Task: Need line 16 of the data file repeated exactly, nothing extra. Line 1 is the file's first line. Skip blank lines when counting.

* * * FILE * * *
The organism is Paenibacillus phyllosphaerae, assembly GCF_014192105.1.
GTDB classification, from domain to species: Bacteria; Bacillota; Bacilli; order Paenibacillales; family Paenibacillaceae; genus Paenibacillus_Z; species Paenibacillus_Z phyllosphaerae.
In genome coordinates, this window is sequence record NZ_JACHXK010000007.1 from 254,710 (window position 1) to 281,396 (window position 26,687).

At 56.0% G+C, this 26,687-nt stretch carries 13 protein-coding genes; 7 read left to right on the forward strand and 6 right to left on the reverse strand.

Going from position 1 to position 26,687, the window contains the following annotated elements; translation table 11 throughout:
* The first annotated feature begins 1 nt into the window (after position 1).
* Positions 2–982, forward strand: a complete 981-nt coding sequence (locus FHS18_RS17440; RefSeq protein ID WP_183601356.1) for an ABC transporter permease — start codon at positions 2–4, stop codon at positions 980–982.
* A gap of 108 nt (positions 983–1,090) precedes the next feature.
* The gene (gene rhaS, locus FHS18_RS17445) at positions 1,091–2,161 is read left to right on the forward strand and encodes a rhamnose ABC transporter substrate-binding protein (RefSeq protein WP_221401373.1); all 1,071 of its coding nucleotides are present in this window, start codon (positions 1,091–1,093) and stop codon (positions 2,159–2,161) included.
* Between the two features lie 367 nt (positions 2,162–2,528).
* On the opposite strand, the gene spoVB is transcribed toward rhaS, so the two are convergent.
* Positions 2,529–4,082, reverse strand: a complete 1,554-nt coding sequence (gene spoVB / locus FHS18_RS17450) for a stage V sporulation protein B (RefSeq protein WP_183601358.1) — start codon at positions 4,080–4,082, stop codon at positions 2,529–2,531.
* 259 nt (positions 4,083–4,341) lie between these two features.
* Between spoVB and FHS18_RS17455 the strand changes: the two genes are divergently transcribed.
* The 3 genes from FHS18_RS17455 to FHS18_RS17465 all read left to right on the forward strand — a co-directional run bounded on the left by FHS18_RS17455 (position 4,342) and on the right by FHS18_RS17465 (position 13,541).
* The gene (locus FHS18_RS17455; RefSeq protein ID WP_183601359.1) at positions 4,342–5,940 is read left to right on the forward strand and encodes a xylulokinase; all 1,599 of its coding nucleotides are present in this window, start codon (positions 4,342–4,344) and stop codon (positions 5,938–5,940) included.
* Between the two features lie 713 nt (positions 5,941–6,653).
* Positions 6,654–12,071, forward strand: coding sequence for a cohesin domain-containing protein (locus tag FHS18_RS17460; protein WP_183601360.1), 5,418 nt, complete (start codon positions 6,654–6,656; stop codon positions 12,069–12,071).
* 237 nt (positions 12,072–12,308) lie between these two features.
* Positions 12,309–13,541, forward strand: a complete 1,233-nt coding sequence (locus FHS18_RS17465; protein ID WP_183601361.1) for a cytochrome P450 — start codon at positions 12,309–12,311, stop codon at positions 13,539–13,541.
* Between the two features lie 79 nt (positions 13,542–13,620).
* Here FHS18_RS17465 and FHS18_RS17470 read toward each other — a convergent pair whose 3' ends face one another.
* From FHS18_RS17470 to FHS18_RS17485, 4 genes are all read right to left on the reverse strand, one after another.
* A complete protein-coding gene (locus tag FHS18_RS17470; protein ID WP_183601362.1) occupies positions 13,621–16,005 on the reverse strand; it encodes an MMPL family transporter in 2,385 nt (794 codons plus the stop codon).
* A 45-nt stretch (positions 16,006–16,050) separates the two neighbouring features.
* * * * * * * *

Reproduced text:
* The gene (locus FHS18_RS17455; RefSeq protein ID WP_183601359.1) at positions 4,342–5,940 is read left to right on the forward strand and encodes a xylulokinase; all 1,599 of its coding nucleotides are present in this window, start codon (positions 4,342–4,344) and stop codon (positions 5,938–5,940) included.